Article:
Controversy is usually regarded as something deterrent to the advancement or the achievement of goals of a certain organization. The possibility of creating controversy is the main reason why many leaders are not bold enough to challenge the long-standing norms followed by his group and implement innovations in its place. By nature, people are threatened by changes. And so to counter the unforeseen effects that an innovation is going to trigger, people dispute it aggressively. They create controversy so that the innovation wont take place (Lipset & Smelser, 1961).
But on the positive side, controversy can make a group, including its leader, more resilient and more capable risk-takers. If controversy is taken as an obstacle that can be withstood, then a better organization is formed in the process. Controversy provides the leader and the members a good venue to air out and discuss different views and opinions, with the intention of arriving at a certain solution beneficial to all parties. Controversy can steer a group into action and interaction, thus allowing the leader to understand the sentiments of his members in a much deeper way. In the long run, the leader will become better equipped and a lot more able to direct his group towards success (Guoguan & Tjosvold, 2002).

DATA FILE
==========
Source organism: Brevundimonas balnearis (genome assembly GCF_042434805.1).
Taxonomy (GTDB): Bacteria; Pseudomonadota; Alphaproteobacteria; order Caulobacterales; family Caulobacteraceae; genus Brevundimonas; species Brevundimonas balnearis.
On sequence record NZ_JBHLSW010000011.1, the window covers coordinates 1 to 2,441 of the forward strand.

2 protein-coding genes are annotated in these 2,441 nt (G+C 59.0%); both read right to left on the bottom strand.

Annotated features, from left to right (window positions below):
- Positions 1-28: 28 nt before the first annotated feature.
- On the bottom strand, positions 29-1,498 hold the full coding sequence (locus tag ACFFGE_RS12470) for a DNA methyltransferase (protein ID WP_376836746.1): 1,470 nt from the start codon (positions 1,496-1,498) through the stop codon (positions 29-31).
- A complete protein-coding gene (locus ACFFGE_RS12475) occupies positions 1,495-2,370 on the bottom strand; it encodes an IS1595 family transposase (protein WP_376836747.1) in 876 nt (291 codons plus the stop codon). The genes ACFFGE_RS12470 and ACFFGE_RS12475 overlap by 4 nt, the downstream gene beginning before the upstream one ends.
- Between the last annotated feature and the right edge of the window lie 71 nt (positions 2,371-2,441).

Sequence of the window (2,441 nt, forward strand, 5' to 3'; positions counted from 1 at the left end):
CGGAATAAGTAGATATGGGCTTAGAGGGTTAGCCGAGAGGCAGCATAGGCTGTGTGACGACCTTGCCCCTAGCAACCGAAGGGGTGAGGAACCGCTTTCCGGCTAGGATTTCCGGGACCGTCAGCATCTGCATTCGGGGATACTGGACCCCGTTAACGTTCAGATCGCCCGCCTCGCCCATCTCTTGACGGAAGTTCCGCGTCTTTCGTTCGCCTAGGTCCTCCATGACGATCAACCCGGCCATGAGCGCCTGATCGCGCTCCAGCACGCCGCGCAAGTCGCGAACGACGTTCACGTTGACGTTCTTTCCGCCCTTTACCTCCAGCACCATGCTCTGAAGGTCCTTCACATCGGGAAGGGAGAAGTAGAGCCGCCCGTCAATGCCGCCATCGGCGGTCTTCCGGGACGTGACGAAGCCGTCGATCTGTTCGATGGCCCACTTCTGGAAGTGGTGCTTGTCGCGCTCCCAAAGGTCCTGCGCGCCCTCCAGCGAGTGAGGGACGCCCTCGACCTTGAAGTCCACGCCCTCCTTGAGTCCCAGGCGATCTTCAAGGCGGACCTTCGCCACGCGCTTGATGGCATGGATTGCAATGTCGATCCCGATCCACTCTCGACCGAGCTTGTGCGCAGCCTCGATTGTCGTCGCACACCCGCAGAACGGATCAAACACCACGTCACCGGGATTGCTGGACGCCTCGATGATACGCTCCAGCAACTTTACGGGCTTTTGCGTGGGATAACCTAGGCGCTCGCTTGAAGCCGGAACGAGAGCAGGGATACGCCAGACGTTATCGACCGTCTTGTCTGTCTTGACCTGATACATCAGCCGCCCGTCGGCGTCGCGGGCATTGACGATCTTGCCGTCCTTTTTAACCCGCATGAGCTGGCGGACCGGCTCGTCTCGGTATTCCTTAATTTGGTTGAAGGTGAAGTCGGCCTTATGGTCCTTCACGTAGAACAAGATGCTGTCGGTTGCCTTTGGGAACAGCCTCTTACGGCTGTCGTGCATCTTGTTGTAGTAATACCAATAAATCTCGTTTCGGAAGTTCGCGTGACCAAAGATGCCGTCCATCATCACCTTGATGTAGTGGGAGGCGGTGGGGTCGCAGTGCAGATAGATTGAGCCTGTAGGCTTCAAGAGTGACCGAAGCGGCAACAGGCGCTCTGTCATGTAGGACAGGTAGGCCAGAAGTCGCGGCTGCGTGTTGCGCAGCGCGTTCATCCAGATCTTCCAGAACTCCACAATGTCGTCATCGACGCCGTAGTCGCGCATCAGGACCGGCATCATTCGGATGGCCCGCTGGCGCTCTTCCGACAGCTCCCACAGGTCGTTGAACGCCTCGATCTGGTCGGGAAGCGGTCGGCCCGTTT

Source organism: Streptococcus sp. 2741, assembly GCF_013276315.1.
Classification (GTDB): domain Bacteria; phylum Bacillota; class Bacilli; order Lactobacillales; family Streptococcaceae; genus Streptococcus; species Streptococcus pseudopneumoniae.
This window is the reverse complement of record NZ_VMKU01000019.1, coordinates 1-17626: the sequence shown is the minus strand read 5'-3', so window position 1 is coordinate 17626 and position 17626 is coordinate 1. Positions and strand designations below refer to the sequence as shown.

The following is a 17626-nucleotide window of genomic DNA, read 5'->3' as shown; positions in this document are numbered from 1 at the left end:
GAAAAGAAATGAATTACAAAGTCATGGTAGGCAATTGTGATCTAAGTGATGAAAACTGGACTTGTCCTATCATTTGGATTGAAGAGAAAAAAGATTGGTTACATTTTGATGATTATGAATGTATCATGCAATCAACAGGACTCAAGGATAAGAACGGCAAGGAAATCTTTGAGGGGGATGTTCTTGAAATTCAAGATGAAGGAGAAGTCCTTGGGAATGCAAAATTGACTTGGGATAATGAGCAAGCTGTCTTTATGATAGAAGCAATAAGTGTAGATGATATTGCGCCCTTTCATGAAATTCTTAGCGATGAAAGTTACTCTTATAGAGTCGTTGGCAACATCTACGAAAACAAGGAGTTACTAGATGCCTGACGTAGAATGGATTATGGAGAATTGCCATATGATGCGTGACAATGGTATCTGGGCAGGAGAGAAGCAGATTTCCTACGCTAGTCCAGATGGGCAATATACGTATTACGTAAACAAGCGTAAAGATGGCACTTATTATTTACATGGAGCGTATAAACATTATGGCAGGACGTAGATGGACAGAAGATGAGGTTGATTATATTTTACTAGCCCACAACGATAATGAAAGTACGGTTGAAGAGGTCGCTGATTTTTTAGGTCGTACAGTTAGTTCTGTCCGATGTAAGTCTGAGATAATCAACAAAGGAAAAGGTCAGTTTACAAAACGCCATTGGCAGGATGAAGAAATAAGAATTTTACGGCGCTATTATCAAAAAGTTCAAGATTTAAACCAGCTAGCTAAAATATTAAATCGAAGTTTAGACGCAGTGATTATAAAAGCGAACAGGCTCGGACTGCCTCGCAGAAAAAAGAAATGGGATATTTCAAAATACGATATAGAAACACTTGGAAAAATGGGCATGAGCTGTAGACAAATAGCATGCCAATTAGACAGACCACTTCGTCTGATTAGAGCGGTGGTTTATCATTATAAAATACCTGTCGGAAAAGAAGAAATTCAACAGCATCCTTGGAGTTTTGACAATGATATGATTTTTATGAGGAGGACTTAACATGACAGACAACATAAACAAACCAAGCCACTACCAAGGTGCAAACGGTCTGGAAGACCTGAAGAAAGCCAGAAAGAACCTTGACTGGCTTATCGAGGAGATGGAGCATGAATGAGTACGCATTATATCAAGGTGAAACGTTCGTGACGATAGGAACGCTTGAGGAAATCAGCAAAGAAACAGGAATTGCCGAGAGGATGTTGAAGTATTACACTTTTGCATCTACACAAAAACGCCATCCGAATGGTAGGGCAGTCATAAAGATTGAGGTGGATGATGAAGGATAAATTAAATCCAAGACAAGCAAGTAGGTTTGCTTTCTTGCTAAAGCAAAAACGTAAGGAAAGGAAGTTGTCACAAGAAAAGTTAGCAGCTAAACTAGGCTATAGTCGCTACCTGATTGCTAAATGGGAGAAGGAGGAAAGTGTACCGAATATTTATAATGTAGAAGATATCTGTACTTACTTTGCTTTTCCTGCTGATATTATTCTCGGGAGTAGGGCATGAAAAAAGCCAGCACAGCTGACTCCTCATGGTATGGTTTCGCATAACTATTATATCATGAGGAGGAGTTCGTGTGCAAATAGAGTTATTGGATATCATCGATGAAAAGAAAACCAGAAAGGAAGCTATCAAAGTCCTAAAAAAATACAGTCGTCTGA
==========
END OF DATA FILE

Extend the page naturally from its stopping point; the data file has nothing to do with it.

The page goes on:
Constructive controversy is what leaders need to introduce to his group but not all are spirited enough to take that challenge. The leaders who are willing to implement innovation in his organization despite the fact that doing so would reduce him into a radical or a rebel even, are probably the more qualified ones than those who do not even want to try (Tjosvold & Yu, 2001). While controversy can cause turmoil within a group, it can also inspire a number of things. Innovations may cause controversy, but it is also very possible for a controversy to open the doors for new innovations.
Guoguan, C. & Tjosvold, D. (2002). Cooperative Goals and Constructive Controversy for Promoting Innovation in Student Groups. Journal of Education for Business, 78(1), 46-50.
Lipset, M. S. & Smelser N. (1961). Change and Controversy in Recent American
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Tjosvold D., & Yu Z. (2001). Constructive Controversy and Risk-Taking for Team Innovation. AOM Conflict Management Division, 12(7), 11-22.